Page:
Kristol, meanwhile, ridiculed press secretary Huckabee Sanders’ edict, during Tuesday’s White House press briefing, that reporters were required to say what they were thankful for in order for her to answer their questions.
“You can’t even parody anything anymore,” Kristol marveled. “It reminded me so much of third grade, where the teacher goes around the class and wants the kids to say what he or she is thankful for. ‘I’m thankful for Roy Moore.’ Trump is thankful for himself… Did anyone have the nerve to say they were thankful for Robert Mueller?”
Not exactly, but a couple of White House correspondents in the briefing room pointedly expressed gratitude for the First Amendment.
Kristol—who, like much of the media-political complex, never imagined that Trump could be a serious candidate, let alone the 45th president—is the embodiment of Beltway insiderism, the sort of Washington establishment swamp creature that the former reality television star spent his angry-populist, demagogic campaign inveighing against, and continues to trash from the White House.
Even worse, Kristol is a card-carrying elitist.
Unlike the book-averse, Queens-born Trump, he grew up on Manhattan’s Upper West Side the child of intellectuals (his mother, Gertrude Himmelfarb, was a celebrated historian), and received his undergraduate and doctoral degrees from Harvard University, taught political philosophy at Harvard and the University of Pennsylvania, worked in centrist-Democrat Daniel Patrick Moynihan’s 1976 Senate race, and toiled in the administrations of Ronald Reagan and George H.W. Bush (where he was Vice President Dan Quayle’s chief of staff, nicknamed “Quayle’s Brain”).
In other words, Kristol is everything Trump’s more rabid supporters on social media seem to despise.
Things got ugly, and arguably anti-Semitic, during last year’s campaign when Stephen Bannon’s Trump-loving Breitbart News published a May 2016 attack under the headline: “BILL KRISTOL: REPUBLICAN SPOILER, RENEGADE JEW.”
Kristol, who at the time was trying to recruit a third-party candidate to derail the speeding Trump Train, responded back then: “I’m a proud Jew, strong supporter of Israel. I don’t think I’ve ever been called a renegade Jew before… It’s a big country, a lot of people, and people can build their websites and engage in that kind of rhetoric and put headlines on pieces like that, I suppose.”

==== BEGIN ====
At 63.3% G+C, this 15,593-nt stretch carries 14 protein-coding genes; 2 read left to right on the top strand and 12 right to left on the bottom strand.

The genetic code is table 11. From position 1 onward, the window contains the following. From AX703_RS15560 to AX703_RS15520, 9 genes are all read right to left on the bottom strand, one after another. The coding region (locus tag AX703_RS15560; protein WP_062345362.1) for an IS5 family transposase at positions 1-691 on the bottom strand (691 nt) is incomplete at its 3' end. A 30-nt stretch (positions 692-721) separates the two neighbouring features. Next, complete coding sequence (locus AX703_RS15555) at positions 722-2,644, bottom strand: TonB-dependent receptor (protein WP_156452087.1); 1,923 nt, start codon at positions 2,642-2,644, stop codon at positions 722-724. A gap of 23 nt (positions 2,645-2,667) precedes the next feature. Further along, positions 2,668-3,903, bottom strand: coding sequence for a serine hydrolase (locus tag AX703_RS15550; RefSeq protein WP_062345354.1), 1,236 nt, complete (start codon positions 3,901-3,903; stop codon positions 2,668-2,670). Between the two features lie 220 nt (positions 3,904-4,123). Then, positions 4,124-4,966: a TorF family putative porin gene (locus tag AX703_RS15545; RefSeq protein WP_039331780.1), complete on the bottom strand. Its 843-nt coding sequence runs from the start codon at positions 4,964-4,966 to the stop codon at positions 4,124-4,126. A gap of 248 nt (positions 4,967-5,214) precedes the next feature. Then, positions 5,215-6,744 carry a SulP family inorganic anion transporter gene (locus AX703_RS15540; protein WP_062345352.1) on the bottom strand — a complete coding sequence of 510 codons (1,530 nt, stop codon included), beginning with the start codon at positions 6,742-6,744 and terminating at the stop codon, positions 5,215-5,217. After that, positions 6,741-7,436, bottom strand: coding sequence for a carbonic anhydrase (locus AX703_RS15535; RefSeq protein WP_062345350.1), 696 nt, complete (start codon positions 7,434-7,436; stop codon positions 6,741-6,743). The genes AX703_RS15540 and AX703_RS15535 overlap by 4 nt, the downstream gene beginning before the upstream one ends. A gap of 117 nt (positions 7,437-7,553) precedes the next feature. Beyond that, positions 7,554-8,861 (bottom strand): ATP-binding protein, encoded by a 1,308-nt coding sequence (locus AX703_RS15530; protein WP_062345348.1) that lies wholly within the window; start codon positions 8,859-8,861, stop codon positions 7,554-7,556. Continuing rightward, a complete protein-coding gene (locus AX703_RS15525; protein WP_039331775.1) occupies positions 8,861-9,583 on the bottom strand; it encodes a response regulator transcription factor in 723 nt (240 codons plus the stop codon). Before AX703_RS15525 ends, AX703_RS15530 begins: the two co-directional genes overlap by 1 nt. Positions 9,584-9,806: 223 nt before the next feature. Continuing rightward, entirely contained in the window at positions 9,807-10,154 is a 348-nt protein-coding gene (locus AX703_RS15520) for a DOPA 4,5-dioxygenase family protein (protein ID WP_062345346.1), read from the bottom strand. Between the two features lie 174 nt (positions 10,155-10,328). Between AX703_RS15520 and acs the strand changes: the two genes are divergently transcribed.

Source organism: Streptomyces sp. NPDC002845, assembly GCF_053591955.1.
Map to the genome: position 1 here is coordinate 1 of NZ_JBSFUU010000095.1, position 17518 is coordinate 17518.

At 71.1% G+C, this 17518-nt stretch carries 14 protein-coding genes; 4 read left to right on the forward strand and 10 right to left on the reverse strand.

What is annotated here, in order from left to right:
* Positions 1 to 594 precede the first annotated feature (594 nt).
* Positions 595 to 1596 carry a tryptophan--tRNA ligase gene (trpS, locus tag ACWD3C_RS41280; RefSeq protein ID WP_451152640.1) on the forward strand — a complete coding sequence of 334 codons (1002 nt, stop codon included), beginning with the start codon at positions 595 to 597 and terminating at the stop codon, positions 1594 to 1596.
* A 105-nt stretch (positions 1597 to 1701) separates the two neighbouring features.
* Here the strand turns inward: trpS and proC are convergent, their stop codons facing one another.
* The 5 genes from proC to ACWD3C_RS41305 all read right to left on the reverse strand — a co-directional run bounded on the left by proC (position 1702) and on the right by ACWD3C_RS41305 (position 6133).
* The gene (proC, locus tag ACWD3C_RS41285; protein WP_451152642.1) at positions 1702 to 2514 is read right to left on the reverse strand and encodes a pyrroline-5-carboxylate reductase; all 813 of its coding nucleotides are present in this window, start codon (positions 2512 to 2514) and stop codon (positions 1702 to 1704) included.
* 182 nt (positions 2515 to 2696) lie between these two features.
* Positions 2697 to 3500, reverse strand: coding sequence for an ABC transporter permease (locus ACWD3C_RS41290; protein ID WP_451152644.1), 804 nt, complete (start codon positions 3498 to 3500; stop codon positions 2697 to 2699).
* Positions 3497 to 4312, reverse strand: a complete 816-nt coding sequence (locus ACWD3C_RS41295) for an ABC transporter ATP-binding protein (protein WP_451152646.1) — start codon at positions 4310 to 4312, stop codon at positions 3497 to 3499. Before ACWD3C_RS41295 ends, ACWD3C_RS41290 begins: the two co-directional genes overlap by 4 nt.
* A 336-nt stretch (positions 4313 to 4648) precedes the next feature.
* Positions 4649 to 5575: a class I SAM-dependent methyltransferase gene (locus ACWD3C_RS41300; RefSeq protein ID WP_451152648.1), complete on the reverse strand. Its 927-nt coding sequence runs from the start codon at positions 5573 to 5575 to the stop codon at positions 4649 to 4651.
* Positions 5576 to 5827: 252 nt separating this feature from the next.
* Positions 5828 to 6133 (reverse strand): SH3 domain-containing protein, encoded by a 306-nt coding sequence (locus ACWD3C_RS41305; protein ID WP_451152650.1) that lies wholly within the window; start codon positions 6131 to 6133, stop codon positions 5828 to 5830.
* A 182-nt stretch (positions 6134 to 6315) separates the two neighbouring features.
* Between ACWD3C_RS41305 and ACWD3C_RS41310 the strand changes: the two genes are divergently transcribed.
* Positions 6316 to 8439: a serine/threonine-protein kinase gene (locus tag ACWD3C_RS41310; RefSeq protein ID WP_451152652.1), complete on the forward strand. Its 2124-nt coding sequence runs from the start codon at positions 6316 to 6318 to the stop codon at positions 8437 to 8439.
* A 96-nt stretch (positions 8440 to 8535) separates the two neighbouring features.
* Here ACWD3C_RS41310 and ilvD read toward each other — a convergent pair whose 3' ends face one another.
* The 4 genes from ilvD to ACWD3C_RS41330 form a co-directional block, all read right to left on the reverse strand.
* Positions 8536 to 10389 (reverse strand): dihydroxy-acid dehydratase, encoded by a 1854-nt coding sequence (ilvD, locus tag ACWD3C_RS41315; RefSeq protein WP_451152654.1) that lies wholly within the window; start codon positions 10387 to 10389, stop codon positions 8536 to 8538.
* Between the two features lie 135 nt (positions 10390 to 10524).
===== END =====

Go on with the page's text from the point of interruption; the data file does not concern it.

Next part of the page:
These days, Kristol is a champion of sorts of the Resistance, neoconservative division.
In his columns for The Weekly Standard, where he stepped down last year as editor in chief but remains editor at large, he has called for Trump to resign the presidency, writing recently that even if it’s easy to dismiss the notion as “impractical and wishful,” “Why not think more seriously about whether such a thing could become possible and how the groundwork might be laid for such an eventuality? Is it a dereliction of duty not to work towards such an outcome? Such an outcome is, after all, what sensible people would be pushing for if we lived in a parliamentary system. Why not borrow a page from the British?”
And he has described the Trump-occupied GOP as “torn between demagogues who appeal to the lowest-common-denominator concerns of voters and establishment types who roam like zombies on a terrain they can no longer navigate, among citizens for whom they have little in the way of answers.”
It’s probably no surprise that Kristol—who once led earnest, think-tanky discussions limning the future of the party and successfully pushed for George W. Bush to intervene militarily in Iraq (with disastrous results)—has been marginalized by the Republicans controlling the levers of power in the White House and on Capitol Hill.
In a more conventional political milieu, this policy wonk was accustomed to being listened to, and even seeing his ideas enacted. For instance, it was Kristol, in 1993, who was credited with formulating the Republican strategy that defeated first lady Hillary Clinton’s crusade to remake the nation’s health care system.
“Look, it’s important to stand up and do my best in this moment,” he said. “I think it would be bad for the country if the choice is between Donald Trump and his authoritarian nationalist populism, on the one hand, and Bernie Sanders and his intolerant, close-minded progressivism, on the left. The country deserves a better choice than that. So that’s my simple-minded view.”
Kristol said his famous father, who died in 2009 at age 89, would have been “distressed” by the Age of Trump, “but he liked to say he was a cheerful pessimist”—an attitude the son seems to have taken on board.
“There are a lot of good people in politics,” Bill Kristol insisted, hopefully. “There are some ethical members in Congress of both parties, although I’m more inclined to Republicans in general. And they need to be encouraged.”